Half of California voters responding to a statewide poll said they support retaining the new law that requires many employers to help buy health insurance for their workers.
A measure on the November ballot asks voters whether the Health Insurance Act of 2003 should be repealed because it would be costly to employers.
The law requires companies with at least 200 employees to offer health benefits to workers and their dependents by 2006, while smaller companies have until 2007.
A California Field Poll released today found that 50% of likely voters said they support keeping the new mandate, while 28% said they would repeal the law and 22% are undecided.
"The Health Insurance Act is based on the value that if you work hard and play by the rules you should get health insurance on the job," said Steve Thompson, vice president of government relations for the California Medical Association, which backed the law and opposes the repeal effort.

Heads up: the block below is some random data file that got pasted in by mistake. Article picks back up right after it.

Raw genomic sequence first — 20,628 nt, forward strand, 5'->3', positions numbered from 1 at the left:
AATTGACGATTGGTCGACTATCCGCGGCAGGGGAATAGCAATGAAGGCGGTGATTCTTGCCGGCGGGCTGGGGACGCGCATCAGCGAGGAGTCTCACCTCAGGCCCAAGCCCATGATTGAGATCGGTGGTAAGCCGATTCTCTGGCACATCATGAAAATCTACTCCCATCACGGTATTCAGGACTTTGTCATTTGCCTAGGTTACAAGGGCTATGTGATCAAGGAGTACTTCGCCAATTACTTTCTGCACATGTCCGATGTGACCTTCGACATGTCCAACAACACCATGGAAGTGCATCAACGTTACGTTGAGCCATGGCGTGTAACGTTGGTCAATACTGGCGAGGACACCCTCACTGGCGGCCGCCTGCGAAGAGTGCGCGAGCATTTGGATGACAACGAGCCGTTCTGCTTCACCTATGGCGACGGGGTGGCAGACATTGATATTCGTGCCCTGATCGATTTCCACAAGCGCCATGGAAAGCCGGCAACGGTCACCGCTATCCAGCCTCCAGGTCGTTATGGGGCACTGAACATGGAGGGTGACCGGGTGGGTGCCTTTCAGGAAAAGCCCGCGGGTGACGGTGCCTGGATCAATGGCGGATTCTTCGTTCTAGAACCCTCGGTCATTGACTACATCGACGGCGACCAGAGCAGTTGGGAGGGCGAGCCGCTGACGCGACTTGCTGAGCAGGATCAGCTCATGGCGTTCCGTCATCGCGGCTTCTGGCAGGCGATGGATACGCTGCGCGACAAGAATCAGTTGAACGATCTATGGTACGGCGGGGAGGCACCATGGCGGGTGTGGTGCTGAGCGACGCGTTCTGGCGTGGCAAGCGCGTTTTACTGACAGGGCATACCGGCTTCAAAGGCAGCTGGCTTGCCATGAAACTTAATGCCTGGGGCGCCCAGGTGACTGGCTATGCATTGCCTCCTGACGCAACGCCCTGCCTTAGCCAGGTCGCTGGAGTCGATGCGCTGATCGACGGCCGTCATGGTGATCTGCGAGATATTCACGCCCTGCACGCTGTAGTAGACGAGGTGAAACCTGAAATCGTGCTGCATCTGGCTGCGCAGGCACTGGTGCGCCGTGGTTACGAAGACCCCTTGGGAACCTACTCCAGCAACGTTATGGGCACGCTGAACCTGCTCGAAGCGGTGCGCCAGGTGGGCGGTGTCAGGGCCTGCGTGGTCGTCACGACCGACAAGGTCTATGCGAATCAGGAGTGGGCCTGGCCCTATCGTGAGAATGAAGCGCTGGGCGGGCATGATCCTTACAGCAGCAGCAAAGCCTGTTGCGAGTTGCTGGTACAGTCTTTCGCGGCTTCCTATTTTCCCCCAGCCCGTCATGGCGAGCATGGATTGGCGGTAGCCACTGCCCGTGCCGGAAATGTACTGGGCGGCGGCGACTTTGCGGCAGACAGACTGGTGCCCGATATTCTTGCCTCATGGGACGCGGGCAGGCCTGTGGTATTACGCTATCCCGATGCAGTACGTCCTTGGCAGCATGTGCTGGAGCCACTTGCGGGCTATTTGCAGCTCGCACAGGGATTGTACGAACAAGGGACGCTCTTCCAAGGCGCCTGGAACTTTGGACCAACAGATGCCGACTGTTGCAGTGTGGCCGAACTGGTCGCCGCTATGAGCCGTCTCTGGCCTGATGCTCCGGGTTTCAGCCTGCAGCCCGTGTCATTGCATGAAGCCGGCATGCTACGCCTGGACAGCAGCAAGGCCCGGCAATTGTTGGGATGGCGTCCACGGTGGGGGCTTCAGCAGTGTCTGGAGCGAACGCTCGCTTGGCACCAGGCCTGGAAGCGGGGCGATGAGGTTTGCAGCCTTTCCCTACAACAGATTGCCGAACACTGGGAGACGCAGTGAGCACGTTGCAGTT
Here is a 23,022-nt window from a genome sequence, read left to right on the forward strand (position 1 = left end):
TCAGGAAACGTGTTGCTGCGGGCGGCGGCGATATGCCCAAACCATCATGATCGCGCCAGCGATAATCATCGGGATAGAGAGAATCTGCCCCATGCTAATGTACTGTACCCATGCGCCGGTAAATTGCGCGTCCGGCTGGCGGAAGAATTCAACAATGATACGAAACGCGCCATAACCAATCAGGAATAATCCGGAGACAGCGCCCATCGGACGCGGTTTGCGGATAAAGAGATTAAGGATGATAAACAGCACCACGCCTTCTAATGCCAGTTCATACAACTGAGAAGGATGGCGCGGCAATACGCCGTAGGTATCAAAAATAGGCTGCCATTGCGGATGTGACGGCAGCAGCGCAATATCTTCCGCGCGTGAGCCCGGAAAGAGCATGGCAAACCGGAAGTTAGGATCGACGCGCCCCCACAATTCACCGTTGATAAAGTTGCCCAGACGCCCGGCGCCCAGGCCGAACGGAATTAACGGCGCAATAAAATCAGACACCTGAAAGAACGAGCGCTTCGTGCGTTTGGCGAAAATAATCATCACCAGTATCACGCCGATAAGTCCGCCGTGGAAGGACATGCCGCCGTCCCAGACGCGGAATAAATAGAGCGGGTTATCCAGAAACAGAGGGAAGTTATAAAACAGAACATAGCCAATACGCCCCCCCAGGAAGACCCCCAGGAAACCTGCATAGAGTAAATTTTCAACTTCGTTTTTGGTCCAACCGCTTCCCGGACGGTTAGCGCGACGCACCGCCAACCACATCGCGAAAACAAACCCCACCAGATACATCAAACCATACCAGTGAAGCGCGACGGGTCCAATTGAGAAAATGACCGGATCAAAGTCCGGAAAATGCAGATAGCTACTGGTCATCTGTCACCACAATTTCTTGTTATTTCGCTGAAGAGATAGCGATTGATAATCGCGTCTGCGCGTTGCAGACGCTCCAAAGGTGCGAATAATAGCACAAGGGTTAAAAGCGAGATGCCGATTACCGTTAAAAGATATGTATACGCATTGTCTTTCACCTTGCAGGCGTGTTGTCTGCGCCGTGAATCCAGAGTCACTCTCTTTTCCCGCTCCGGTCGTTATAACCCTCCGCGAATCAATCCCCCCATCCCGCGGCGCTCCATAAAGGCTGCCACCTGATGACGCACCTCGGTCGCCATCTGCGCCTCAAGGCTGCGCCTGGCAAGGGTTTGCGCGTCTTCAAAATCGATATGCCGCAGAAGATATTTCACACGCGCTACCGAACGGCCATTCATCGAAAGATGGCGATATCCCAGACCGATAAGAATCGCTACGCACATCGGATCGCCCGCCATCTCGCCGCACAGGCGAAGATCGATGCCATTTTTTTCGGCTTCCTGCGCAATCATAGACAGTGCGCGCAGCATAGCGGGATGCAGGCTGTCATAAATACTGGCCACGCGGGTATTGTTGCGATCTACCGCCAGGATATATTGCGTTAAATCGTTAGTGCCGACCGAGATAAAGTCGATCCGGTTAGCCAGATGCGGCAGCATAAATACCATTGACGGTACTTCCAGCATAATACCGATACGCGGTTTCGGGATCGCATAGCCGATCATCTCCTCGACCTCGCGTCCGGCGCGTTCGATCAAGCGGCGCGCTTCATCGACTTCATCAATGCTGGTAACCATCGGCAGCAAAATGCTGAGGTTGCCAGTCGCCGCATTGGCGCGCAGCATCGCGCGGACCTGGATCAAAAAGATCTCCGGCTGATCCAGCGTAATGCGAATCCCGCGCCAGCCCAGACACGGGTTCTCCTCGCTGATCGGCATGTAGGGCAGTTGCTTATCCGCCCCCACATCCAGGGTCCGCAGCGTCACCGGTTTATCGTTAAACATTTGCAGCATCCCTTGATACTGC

The law was approved by the Legislature last summer and signed into law by former Gov. Gray Davis during his last days in office.
A number of business groups, including the California Chamber of Commerce, assert that the legislation will cost employers collectively $7 billion a year, a cost that will force more companies to relocate out of state.
The Field Poll, conducted over a seven-day period ending May 18, was based on interviews with 647 registered voters who are likely to vote in November. It had a margin of sampling error of plus or minus 4.2 percentage points